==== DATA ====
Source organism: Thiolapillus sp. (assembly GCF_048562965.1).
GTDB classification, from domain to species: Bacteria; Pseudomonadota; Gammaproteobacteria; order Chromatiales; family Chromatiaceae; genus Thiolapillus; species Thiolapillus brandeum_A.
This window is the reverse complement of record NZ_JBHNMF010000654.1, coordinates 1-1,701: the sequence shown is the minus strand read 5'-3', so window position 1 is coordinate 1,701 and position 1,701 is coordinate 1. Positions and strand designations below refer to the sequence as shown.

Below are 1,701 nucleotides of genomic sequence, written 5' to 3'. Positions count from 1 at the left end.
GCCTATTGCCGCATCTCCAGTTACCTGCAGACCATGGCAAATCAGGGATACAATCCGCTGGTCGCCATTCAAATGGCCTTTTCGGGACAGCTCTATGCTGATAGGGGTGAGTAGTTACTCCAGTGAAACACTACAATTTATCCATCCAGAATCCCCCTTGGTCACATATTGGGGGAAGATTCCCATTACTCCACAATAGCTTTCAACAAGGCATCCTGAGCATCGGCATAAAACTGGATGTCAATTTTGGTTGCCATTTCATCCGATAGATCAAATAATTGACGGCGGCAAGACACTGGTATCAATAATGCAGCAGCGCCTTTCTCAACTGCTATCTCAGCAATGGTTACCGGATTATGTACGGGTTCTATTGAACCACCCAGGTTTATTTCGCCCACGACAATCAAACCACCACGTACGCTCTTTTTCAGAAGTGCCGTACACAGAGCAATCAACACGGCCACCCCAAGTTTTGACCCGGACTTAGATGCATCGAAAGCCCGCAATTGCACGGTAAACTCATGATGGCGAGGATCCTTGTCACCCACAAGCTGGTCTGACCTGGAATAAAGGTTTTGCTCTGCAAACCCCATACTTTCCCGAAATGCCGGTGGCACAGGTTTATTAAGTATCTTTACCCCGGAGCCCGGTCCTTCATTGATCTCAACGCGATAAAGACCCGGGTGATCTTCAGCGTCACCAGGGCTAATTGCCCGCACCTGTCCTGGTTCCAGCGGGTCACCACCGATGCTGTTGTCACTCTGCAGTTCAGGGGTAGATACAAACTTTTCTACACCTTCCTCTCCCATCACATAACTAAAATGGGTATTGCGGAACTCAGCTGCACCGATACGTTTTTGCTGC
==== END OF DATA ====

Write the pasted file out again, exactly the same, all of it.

Source organism: Thiolapillus sp. (assembly GCF_048562965.1).
GTDB classification, from domain to species: Bacteria; Pseudomonadota; Gammaproteobacteria; order Chromatiales; family Chromatiaceae; genus Thiolapillus; species Thiolapillus brandeum_A.
This window is the reverse complement of record NZ_JBHNMF010000654.1, coordinates 1-1,701: the sequence shown is the minus strand read 5'-3', so window position 1 is coordinate 1,701 and position 1,701 is coordinate 1. Positions and strand designations below refer to the sequence as shown.

Below are 1,701 nucleotides of genomic sequence, written 5' to 3'. Positions count from 1 at the left end.
GCCTATTGCCGCATCTCCAGTTACCTGCAGACCATGGCAAATCAGGGATACAATCCGCTGGTCGCCATTCAAATGGCCTTTTCGGGACAGCTCTATGCTGATAGGGGTGAGTAGTTACTCCAGTGAAACACTACAATTTATCCATCCAGAATCCCCCTTGGTCACATATTGGGGGAAGATTCCCATTACTCCACAATAGCTTTCAACAAGGCATCCTGAGCATCGGCATAAAACTGGATGTCAATTTTGGTTGCCATTTCATCCGATAGATCAAATAATTGACGGCGGCAAGACACTGGTATCAATAATGCAGCAGCGCCTTTCTCAACTGCTATCTCAGCAATGGTTACCGGATTATGTACGGGTTCTATTGAACCACCCAGGTTTATTTCGCCCACGACAATCAAACCACCACGTACGCTCTTTTTCAGAAGTGCCGTACACAGAGCAATCAACACGGCCACCCCAAGTTTTGACCCGGACTTAGATGCATCGAAAGCCCGCAATTGCACGGTAAACTCATGATGGCGAGGATCCTTGTCACCCACAAGCTGGTCTGACCTGGAATAAAGGTTTTGCTCTGCAAACCCCATACTTTCCCGAAATGCCGGTGGCACAGGTTTATTAAGTATCTTTACCCCGGAGCCCGGTCCTTCATTGATCTCAACGCGATAAAGACCCGGGTGATCTTCAGCGTCACCAGGGCTAATTGCCCGCACCTGTCCTGGTTCCAGCGGGTCACCACCGATGCTGTTGTCACTCTGCAGTTCAGGGGTAGATACAAACTTTTCTACACCTTCCTCTCCCATCACATAACTAAAATGGGTATTGCGGAACTCAGCTGCACCGATACGTTTTTGCTGC